Jane Eastham was made 1st Counselor to Mary Ann Hunter in the Relief Society 4 Feb 1875, Sarah Hale as 2nd Counselor, Mary Cook, Secretary, and Elizabeth Orr, Treasurer. They had 93 members in the Relief Society. Jane was sustained as the 4th President of the Grantsville Relief Society, 6 March 1879 with Ann Clark and Breta Felt as Counselors. When Jane was President, the Relief Society made overalls and jumpers, and sold them to the Co-op Store. Sister Clark would come to her home and help cut them out and then others would come and help sew them. The planting of the Mulberry Trees was also introduced in Grantsville in carrying out the instructions of Pres. Brigham Young to have the silk industry in Utah. Two trees stand today on their home plot. She was a diligent worker in the Relief Society and when they had to go to Tooele one of us children would sit on a box in front of the buggy. Sister Hunter and Grandmother were on the seat. We had an old gentle horse named Dan and when one of us children would hit him to make him go faster, Grandmother would say, "Never mind, lass, he can see a ditch ahead."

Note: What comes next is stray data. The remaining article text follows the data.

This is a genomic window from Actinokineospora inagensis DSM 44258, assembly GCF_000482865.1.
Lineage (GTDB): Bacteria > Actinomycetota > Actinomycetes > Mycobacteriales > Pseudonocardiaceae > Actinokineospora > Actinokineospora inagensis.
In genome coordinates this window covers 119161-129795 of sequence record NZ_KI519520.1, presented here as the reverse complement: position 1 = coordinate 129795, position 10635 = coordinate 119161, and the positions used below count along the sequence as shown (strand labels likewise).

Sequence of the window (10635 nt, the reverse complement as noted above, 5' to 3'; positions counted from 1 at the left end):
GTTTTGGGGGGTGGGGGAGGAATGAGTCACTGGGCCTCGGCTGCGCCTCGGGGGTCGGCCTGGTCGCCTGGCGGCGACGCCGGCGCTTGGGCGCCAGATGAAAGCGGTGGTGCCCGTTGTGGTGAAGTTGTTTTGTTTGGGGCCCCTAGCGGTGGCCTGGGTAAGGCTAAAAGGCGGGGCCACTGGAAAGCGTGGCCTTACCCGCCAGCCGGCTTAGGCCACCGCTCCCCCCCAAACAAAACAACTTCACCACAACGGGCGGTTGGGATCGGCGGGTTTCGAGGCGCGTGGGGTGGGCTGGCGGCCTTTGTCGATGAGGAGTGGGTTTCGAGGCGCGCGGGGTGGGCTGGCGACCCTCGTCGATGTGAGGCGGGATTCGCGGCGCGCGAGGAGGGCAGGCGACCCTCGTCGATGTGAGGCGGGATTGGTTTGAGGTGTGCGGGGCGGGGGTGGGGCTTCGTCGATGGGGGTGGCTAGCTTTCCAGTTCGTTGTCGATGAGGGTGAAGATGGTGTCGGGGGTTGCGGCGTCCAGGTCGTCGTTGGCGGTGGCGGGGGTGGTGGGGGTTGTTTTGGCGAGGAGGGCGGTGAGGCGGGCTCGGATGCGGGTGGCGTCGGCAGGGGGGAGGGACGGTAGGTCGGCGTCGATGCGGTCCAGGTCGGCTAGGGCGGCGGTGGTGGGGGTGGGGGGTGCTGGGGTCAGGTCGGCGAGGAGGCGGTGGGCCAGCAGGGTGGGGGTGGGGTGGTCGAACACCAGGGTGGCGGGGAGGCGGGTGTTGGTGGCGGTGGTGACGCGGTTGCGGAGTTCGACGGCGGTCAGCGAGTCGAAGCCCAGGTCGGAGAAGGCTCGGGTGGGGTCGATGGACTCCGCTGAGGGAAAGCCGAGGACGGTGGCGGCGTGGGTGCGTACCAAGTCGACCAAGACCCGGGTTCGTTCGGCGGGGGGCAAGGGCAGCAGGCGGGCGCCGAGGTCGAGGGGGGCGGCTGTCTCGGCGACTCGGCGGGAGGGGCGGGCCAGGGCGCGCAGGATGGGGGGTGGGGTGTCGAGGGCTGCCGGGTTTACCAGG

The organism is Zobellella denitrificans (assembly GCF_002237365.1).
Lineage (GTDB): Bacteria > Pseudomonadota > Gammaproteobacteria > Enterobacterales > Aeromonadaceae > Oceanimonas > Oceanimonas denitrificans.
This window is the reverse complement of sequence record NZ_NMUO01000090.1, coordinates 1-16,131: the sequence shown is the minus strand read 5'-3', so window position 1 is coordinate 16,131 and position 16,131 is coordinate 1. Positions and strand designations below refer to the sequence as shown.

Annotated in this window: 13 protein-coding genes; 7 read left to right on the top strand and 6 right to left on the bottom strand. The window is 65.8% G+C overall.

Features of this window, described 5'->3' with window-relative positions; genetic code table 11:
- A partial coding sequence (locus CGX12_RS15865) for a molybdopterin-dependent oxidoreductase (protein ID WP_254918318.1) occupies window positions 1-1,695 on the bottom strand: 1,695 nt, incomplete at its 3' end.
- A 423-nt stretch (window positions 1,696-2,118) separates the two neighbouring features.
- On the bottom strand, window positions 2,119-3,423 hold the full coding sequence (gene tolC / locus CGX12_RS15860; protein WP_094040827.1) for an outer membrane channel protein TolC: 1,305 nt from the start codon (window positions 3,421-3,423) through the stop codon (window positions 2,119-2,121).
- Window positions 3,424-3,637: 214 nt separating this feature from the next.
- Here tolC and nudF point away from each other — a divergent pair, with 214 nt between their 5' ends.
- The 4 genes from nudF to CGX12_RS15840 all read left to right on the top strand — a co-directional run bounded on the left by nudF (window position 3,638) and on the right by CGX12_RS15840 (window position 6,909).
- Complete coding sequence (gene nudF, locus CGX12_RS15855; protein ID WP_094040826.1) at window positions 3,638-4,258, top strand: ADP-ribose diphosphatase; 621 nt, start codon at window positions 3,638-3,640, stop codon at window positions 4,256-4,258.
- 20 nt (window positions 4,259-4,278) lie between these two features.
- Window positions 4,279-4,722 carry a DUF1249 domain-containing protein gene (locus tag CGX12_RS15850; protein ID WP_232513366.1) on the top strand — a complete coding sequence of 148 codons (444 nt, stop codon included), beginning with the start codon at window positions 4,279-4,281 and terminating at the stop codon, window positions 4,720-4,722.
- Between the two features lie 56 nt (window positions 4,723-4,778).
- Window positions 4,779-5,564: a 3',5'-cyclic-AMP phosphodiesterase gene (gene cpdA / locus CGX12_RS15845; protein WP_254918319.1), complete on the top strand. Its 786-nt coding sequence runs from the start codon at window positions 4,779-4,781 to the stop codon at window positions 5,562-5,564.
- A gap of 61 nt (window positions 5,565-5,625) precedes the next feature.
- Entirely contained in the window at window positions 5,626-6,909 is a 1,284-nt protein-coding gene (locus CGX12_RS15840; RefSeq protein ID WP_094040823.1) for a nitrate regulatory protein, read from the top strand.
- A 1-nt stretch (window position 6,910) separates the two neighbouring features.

She was most kind hearted and gentle, and hospitable. Her Grandchildren remember her "Pancake-a-Tuesday" (an old English Custom). She made the best pancakes. We would eat and eat our fill. They were the best ever. My mouth waters now to think of those good pancakes. We children went to her place often, and sometimes when we would stay extra long she would say, "Now children you had better "nip off" for home, your mother will need you." Many times we have gone to her place to help cut the fruit to dry. It was our job to climb up on the shed and lay out the fruit on a nice clean cloth to dry.

Grandmother brought some lovely pieces of silk goods over from England with her and she always had a silk dress for best wear and a paisley shawl and a pretty little bonnet made of lace and ribbons that tied under the chin. She always looked so nice even when she was ready for bed. She always wore a long sleeved white night gown and a white night cap to match; she looked so pretty with her white hair.

Grandmother and Grandfather received their Endowments in the Endowment House 15 Dec 1868 and were sealed the same day.

Jane Eastham died June 22, 1889. Her husband died on Dec 18, 1893. They were both buried in the Grantsville City Cemetery.